A whole morning session was given over to the SALSA project at the 13th IFSA conference held in Chania, Greece, in July. The session attracted many conference participants, who stayed the whole morning, for both the presentations and the debate and expressed great interest in the work carried out by SALSA. While there many questions and comments following the individual presentations, the most stimulating part of the morning was the lively discussion that occurred during the subsequent panel session.

Pavlos Karanikolas introduced the SALSA project and this was followed by the presentation of four papers – one on the overall structure of the project, and three on findings from first comparative analyses (see the programme, below). These papers spurred a lively debate, particularly in relation to strands within the recent literature, concerning the typologies of food systems and consumption patterns.

During the presentations and questions raised, Karlheinz Knickel used large post-its to note the key points, clustering them on the wall. Karlheinz then used this display to set the agenda for the panel / debate session, providing an overview of the main issues and questions raised. The panelists commented on the main points, with members of the audience sharing their views and raising questions.

Some of the key issues that emerged from the session are listed below.

  • The regional food system approach used in SALSA, with the aim of better understanding the food system at the district level, including the role and significance of small farms and related food businesses, is a relatively new conceptual approach.
  • The production function and the potential of small farms is of central interest in SALSA as this was a key criteria of the research funder. In addition to this the analysis also explores the interrelationships with the other dimensions of the Food and Nutrition Security.
  • The regional approach not only considers rural areas but also covers rural towns and urban-rural food chains and linkages.
  • While other perspectives could have been taken, which could produce different insights, SALSA is definitely creating new and relevant knowledge.
  • During the final months of the project more attention will be paid to reflecting on the strengths and weaknesses of the approaches used in SALSA, the way its research boundaries were defined, and interpreted along the way.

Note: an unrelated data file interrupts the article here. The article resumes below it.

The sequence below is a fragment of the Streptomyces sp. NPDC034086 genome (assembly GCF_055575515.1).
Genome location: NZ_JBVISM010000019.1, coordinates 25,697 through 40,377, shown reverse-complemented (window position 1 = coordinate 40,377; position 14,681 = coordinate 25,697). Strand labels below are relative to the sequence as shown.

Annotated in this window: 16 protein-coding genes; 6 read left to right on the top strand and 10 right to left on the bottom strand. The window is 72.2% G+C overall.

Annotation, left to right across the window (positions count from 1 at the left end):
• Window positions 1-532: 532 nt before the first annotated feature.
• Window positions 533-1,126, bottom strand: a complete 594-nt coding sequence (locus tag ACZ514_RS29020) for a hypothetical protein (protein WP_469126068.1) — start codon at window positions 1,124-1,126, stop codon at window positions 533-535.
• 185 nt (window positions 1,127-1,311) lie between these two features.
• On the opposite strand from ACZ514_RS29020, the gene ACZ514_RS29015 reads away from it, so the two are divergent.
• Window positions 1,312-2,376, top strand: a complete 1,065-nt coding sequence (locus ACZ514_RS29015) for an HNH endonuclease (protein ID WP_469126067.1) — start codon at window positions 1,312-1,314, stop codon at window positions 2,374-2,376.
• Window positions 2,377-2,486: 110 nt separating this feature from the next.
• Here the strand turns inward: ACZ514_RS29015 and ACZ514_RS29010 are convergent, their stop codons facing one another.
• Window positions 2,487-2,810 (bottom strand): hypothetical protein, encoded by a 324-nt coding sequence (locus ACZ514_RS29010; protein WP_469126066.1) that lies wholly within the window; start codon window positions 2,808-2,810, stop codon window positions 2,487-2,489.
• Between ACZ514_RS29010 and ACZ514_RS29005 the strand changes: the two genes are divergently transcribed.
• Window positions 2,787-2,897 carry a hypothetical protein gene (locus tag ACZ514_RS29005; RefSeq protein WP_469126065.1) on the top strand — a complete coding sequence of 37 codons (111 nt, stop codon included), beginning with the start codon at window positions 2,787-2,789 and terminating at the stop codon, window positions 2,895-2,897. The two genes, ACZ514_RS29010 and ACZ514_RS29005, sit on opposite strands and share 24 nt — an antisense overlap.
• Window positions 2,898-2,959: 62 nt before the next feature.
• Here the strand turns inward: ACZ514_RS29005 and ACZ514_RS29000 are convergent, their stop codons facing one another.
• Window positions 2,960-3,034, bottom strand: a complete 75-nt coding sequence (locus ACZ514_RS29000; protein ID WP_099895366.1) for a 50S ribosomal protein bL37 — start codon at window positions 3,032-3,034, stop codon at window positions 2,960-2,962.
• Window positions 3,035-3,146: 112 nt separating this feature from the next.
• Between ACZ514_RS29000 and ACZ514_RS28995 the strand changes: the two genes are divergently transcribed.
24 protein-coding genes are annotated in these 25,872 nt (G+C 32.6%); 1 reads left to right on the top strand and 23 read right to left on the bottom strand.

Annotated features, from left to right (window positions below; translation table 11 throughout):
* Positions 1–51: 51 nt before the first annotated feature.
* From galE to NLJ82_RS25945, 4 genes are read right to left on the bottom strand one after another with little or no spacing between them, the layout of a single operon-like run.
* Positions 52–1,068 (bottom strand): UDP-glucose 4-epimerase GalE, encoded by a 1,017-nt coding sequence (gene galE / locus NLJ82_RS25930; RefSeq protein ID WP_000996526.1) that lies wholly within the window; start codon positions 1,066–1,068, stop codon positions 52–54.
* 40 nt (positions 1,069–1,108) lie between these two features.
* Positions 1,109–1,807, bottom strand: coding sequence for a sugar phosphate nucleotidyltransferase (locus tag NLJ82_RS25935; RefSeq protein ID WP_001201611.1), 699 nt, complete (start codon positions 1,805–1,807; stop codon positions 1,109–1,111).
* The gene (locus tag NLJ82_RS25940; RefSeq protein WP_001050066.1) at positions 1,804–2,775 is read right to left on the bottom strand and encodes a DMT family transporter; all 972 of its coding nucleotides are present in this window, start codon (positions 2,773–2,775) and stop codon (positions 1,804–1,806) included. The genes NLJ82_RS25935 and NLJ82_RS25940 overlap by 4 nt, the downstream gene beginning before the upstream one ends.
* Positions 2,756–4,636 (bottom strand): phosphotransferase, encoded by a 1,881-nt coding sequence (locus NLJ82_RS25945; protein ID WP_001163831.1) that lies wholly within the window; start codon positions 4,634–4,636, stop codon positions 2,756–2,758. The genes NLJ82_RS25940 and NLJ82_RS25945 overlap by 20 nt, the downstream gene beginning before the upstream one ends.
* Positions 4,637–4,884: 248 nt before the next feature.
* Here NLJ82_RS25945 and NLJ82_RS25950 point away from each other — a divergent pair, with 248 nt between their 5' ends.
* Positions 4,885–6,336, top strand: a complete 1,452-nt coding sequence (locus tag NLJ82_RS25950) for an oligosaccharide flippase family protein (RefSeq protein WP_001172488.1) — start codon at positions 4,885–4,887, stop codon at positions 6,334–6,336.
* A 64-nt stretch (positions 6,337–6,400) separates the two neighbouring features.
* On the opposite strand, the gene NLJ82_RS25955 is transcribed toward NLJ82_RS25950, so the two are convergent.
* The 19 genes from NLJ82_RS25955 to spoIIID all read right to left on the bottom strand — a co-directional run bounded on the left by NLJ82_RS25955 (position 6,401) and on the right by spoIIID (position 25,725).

Other discussion points concerned the relative significance of self-provisioning and income generation; the determinants of the development potential of food systems; power imbalances within food systems, and; food maps and the usefulness of a territorial perspective. Some knowledge gaps were also identified, including the need to learn about small farms’ adaptation strategies, identify the different value chains that small farms engage with, and the need for a better understanding of the consumption side of food systems.

 

PROGRAMME (A session organized by the SALSA project team)

Our food systems are broken, can small farmers help to fix them?

The paper session:

  • Assessing small farms’ role in the food systems at regional level: insights from a territorial approach.

Teresa Pinto Correia, Alejandro Guarín, Karlheinz Knickel, Sergio Godinho, María Rivera Méndez, Stephano Grando and Gianluca Brunori

  •  Food system integration of olive oil producing small farms: a comparative study of four Mediterranean regions

Pavlos Karanikolas, Teresa Pinto Correia, Victor Martinez-Gomez, Francesca Galli, Paola Andrea Hernandez, Laura Fastelli, Laura Arnalte-Mur, Maria Rivera Mendez, Paolo Prosperi and Giannis Goussios

  • Exploring the diverse connections between small farms and food consumption: case studies from Poland, Romania and Latvia

Marta Czekaj, Ewa Tyran, Sandra Šūmane, Barbu Raluca Ioana

  • Territorial fitting of small farms

Talis Tisenkopfs, Sandra Šūmane, Anda Ādamsone-Fiskoviča, Miķelis Grīviņš

Chair: María Rivera Méndez, Universidade de Évora/ICAAM, Instituto de Ciências Agrárias e Ambientais Mediterrânicas, Évora.

 

The Panel session

Small farms and small food businesses are confronted with a host of challenges, and, we think, they provide manifold opportunities for learning and more sustainable food systems. This interactive round table discussion builds on the previous session, also organised by the SALSA team, with several empirical research-based presentations focused on the complex relationships between small farms, markets and food and nutrition security.

In the discussion with a ‘panel’ of well-known thinkers, and with all participants in this session, we want to:

  1. deepen what we learned from the presentations on the role of small farms in the transition towards more sustainable food and nutrition security;
  2. discuss the relative importance of small farms for a more sustainable food system, and food and nutrition security, and unpack the related challenges and opportunities;
  3. identify related knowledge gaps and draw out implications for further research;
  4. discuss the question of enabling conditions.

Panelists

  • Maria Partalidou, Rural Sociology, Aristotle University of Thessaloniki, Greece
  • Chris Blackmore, Environmental and Development Systems, The Open University, Milton Keynes, UK
  • Elisa Marraccini, INTERACT research team, Institut Polytechnique UniLaSalle, Beauvais, France
  • Stephane Bellon, Ecodéveloppement, French National Institute for Agricultural Research (INRA), Avignon, France
  • George Vlahos, Agricultural Extension, Agricultural Systems and Rural Sociology, Agricultural University of Athens, Greece
  • Teresa Pinto-Correia, ICAAM – Instituto de Ciências Agrárias e Ambientais Mediterrânicas, Universidade de Évora, Portugal

Facilitation: Karlheinz Knickel, ICAAM – Instituto de Ciências Agrárias e Ambientais Mediterrânicas, Universidade de Évora, Portugal